A few days ago, after I posted my long explanation about the pronunciation of the word « grenouille » — “frog” in French — a friend named Carolyn sent me a link to a site where you can hear the pronunciation of words and expressions in many different languages. Carolyn leaves comments on this blog and on others I read, and she and her husband have visited us here in Saint-Aignan a couple of times.
Here's a link to www.forvo.com that takes you to the pronunciation of the term « la grenouille » in French. In the search box, you can type in any word or expression you want and see if somebody has contributed a pronunciation. Click on the little blue arrow to hear the recording.
I've listened to quite a few of them and the pronunciations sound good to my ear. Some recordings are better than others, with less hum or buzz or static. I especially like the recordings of French words done by the contributor called spl0uf, who seems also to be an editor on the Forvo site.
Here's a link to the Forvo pronunciations for the term
« bouilloire », which means “kettle” and for which English speakers might need pronunciation help. It's just an example. The contributor I like, and who is a native speaker from France, pronounces it as I know it, and a contributor from the United Kingdom gives a passable pronunciation too.
Here's another example, for the pronunciation of the town named Loches, which I have blogged about before. Loches is a nice town about 20 miles southeast of Saint-Aignan — we go there regularly on shopping expeditions.
Another friend, Cheryl, asked me why I didn't just post an audio pronunciation of words like grenouille, nouille, douille, fouille, mouille, houille, ouille, and so forth, on my blog. There are two reasons: first, Blogger doesn't host audio files. It will take video files, but the process of preparing them for posting is pretty time-consuming, in my experience. Maybe I don't have the right software or understand the process entirely.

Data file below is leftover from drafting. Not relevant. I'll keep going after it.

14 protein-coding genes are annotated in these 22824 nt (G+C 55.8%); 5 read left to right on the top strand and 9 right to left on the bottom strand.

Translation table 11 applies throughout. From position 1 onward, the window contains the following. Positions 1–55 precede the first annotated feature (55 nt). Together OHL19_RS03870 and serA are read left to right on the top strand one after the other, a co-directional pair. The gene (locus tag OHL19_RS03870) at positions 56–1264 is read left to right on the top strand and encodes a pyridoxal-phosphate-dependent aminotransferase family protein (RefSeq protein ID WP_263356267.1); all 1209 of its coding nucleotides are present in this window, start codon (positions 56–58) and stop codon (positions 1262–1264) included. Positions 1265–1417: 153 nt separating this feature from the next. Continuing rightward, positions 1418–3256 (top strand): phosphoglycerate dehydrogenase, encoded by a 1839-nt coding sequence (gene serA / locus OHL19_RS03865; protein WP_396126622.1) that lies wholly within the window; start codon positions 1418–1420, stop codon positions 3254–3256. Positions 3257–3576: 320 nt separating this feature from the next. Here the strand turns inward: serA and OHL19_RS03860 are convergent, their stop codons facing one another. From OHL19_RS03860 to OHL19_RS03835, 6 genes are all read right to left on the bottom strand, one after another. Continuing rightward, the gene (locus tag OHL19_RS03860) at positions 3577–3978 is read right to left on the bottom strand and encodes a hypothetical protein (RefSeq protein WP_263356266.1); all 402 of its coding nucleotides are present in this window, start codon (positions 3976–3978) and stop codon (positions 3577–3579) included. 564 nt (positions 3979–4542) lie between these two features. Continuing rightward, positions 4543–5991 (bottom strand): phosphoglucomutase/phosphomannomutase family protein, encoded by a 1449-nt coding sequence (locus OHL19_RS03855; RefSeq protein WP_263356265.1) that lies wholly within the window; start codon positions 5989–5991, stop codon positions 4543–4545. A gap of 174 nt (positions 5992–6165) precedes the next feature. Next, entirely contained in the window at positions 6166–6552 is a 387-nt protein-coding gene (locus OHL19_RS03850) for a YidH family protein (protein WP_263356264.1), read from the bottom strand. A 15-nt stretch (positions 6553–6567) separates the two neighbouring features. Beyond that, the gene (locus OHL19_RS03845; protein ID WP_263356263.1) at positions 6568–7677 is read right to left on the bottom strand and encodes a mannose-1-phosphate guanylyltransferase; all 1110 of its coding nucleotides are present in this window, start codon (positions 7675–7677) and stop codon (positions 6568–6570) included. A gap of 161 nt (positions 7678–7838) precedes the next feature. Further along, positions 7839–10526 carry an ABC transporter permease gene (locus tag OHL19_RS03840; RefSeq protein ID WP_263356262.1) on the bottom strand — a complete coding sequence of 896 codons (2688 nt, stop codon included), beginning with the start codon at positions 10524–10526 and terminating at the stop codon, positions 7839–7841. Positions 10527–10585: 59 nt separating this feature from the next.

The second reason is the fact that I'm not a native speaker. My pronunciation is good, but it's better to base your pronunciation on samples recorded by native speakers of French. In my experience, there's nothing like having an intuitive understanding of a language, having grown up with it and learned it from your mother and father.
Also, pay attention to the country the speaker comes from. I just listened to a pronunciation of the adjective « grenobloise » — “of Grenoble” (the French city) — and it doesn't sound like the pronunciation I hear in France. The E vowel is wrong, to my ear, but the pronunciation is certainly understandable.
Take a look, or a listen, on www.forvo.com (this one takes you to the town named Reims) when you want to be sure how a word is pronounced, in French or other languages.